Imagine being on an airplane and the pilot makes the following announcement: “Ladies and gentlemen, due to increased competition, higher demands by our best customers, and complicated regulations, we can’t guarantee your safety. Thank you for choosing to fly with us!”
In the airline industry, everyone expects 99.99 percent reliability. They always have and always will. The securities industry once expected the same, too. Today, however, it has much lower expectations and accepts compromised performance.
Why the change? And why should the markets not be surprised by the latest evidence of trading running amok, such as the announcement earlier this month by BATS Global Markets Inc. that it made repeated, though minor, money-losing errors executing customer-trade orders? This isn’t all that shocking after Knight Capital Group Inc.’s erroneous trades almost bankrupted the company, and Nasdaq OMX Group Inc.’s mishandling of Facebook Inc.’s initial public offering undermined the trust that investors have in the IPO process.
The equation is really quite simple. Increased complexity, client concentration and demands for efficiency have led to something less than near-perfect reliability. Unless the industry is prepared to alter those inputs, we shouldn’t be surprised to see glitches, violations and breakdowns soar in the years ahead.
Increased complexity means that data systems aren’t just harder to code, but also to maintain. Computer code needs constant feeding and care. Think of your own personal computer. Have you ever loaded a new program, only to realize that an old one stops working as soon as the new one goes live? This isn’t uncommon in big systems, either. I remember the first software company I worked with. It had limited version control and just kept adding modules and features without a stable code base. The system, as it got bigger, eventually crashed.
Complexity also applies to oversight. Each new equity-order type requires new training of regulators and new systems to monitor trading. The proliferation of order types, each designed to fulfill unique investment strategies, introduces additional rules and procedures.
One way to address this might be to require that before regulators approve a new order type, they ensure that proper tracking systems are in place. Then the exchange seeking approval should have to pay for the added cost. The bottom line needs to be clear: Every new order type has the potential to degrade the integrity of our markets.
Client concentration -- the rising percentage of trading revenue derived from a subset of customers -- is an important driver of structural complexity. Because of consolidation, the exchanges already violate the 80-20 rule, meaning 80 percent of their business comes from 20 percent of their customers.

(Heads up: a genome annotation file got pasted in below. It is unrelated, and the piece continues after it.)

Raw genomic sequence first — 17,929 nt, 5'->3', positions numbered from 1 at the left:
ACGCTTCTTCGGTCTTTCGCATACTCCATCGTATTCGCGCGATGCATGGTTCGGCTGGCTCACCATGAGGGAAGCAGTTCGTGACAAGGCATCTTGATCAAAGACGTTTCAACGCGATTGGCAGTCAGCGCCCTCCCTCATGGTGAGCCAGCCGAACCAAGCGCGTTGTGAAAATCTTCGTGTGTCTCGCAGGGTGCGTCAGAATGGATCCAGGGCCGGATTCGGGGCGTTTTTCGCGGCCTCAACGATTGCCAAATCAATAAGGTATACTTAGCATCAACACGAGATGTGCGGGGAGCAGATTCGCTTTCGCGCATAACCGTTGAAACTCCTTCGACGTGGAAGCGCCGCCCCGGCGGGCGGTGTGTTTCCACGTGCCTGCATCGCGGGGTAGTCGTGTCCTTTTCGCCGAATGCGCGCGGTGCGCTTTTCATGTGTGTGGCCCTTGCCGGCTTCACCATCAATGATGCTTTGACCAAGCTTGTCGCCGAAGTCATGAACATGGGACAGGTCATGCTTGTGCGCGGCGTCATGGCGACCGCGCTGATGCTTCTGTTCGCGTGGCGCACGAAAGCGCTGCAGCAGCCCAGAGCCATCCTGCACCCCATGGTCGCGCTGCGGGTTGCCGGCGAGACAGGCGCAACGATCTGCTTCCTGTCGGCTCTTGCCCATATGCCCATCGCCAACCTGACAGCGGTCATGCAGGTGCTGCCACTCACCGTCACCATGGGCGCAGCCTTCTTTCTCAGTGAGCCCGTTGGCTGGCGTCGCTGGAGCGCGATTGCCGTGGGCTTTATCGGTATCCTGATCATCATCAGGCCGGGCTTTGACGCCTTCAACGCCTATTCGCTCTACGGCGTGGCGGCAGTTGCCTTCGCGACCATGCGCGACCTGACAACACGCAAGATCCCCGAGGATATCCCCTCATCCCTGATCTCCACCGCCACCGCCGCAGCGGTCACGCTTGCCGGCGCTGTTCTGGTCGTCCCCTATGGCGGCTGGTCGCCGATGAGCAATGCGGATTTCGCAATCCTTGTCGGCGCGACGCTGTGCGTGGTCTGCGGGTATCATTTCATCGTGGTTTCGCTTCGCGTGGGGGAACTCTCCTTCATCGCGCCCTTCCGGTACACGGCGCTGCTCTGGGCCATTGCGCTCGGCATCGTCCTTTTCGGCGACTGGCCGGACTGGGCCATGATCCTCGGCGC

Many of the largest customers -- to a great extent, high-frequency traders -- are the ones demanding new order types. It is a standard quid pro quo: The traders send the exchanges large volumes of orders and want something in return, such as rebates. It also is understandable that the exchanges try to accommodate their demands -- exchanges are a business, after all, and want to make a profit. But it is wrong to think that giving priority to big customers doesn’t affect the quality of the market.
Finally, the drive for efficiency has had the paradoxical result of making markets less stable. As clients demand greater speed and execution of more complicated orders, they also want it to come at a lower price. Before technology changed the nature of trading, cost-cutting initiatives at U.S. stock exchanges were criticized for putting reliability at risk. That argument no longer holds. There is less fat to cut today, and newer systems are lean from the start. Lowering costs at this point means compromising reliability.
So how does a business, with limited growth potential, confronting increased competition, greater regulation and client demand for lower costs, find the resources to invest more capital in the enterprise? Most investment bankers would call that an untenable situation and recommend strategic alternatives.
Oddly enough, in all my discussions about market structure, not once do I recall an investor, trading firm or other participant demanding greater reliability. Dependability was something that exchanges once made a priority and that investors took for granted.
It isn’t clear that exchanges, traders or clients are ready to change the conversation. Complexity comes at a price, and reliability seems to be the cost that the market is being asked to bear. So let’s not be surprised by the BATS news or the other high-profile technology snafus. Rather, let’s only be surprised if these types of announcements don’t occur more often and become more costly.
(Amy Butte is the former chief financial officer of the New York Stock Exchange. She is a former equity-research analyst covering the financial-services industry. The opinions expressed are her own.)
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